With Vacant land sales down 91 percent from 2005 and construction costs off 20-30 percent, we may soon reach a point where building on vacant land might be cheaper than buying a new home, according to Tim Estin in his recently released Estin Report: Aspen Snowmass Vacant Land Sales 2004 – 2010. “In my mind we’re coming to a point, at least we’re closer to it than we are further away, that at these new pricing levels vacant lots are becoming very compelling,” Estin wrote.

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ASPEN REAL ESTATE – There are many ways to analyze the local real estate market, but for some true indicators of where it’s moving, it pays to watch the raw dirt. Vacant land sales performance over the past five years — and particularly now — may be a significant sign of how the broader market is doing, according to some local real estate brokers. Land sales in the upper valley peaked prior to brick-and-mortar sales (which means they started declining earlier too), and are typically one of the last types of real estate to recover. Lot sales often involve more motivated buyers or investors — those willing to take the time and effort to navigate the tight credit market and Pitkin County’s complex land-use approval process — so they “feel it’s a worthwhile investment to go into the market again,” said John Wendt III, managing broker of Mason Morse real estate. “When we see vacant lots starting to sell, there’s confidence in the market creeping back in,” he added. Vacant land sales are currently down 91 percent in dollar volume from its peak in 2005 in the upper valley, according to a report by Tim Estin, another Mason Morse broker. The vacant land market peaked with $204 million in sales that year; so far this year just $11.8 million has changed hands. There were 63 land sales in 2005 and four so far in 2010. Estin’s vacant land report encompasses Aspen, Snowmass Village, Old Snowmass and Woody Creek.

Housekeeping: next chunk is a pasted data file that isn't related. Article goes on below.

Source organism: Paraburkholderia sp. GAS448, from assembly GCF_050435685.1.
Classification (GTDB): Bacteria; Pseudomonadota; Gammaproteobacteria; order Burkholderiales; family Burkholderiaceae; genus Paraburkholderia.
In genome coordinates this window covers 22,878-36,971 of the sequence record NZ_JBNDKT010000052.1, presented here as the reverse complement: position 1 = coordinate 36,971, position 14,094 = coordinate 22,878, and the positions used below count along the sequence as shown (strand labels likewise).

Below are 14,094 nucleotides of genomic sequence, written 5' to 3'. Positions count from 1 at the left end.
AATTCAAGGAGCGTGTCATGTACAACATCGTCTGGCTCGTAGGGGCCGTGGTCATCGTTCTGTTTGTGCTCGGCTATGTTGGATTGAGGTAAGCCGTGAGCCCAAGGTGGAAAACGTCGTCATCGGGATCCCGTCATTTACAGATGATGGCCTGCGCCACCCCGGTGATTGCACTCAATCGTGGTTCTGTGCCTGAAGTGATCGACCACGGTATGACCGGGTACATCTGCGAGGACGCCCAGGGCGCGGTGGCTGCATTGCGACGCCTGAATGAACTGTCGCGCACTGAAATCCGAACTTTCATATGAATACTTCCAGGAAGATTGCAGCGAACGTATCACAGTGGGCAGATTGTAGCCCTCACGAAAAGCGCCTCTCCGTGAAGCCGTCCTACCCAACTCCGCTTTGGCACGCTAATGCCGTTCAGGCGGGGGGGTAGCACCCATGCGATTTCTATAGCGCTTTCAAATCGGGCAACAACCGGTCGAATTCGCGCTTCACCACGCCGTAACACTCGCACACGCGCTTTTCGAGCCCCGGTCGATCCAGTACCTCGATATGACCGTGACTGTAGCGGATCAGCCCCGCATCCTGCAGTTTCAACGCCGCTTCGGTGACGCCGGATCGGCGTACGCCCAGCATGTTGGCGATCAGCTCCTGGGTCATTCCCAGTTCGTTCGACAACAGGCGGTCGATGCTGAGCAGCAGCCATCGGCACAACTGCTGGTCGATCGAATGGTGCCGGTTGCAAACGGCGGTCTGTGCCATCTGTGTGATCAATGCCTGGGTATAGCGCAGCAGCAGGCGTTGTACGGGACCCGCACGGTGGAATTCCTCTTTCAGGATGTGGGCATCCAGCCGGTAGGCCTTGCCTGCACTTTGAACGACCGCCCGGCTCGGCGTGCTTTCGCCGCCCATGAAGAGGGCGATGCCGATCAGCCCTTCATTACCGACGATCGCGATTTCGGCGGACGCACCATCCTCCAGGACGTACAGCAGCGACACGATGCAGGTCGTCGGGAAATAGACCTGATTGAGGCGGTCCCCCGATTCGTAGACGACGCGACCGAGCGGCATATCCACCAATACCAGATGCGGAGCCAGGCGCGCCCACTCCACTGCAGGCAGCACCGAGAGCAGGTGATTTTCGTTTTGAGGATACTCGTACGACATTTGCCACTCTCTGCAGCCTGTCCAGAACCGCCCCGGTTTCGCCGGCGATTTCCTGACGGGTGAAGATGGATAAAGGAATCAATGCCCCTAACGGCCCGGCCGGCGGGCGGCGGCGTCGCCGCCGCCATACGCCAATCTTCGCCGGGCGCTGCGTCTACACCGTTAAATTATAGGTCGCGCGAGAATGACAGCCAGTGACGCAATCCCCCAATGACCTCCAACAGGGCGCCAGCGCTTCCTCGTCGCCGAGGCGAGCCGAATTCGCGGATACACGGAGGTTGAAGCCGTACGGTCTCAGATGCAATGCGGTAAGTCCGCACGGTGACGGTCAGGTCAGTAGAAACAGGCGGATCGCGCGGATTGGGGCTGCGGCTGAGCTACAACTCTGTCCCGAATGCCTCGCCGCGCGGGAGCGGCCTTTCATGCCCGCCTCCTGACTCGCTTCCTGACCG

By Catherine Lutz, June 23, 2010, Aspen Daily News

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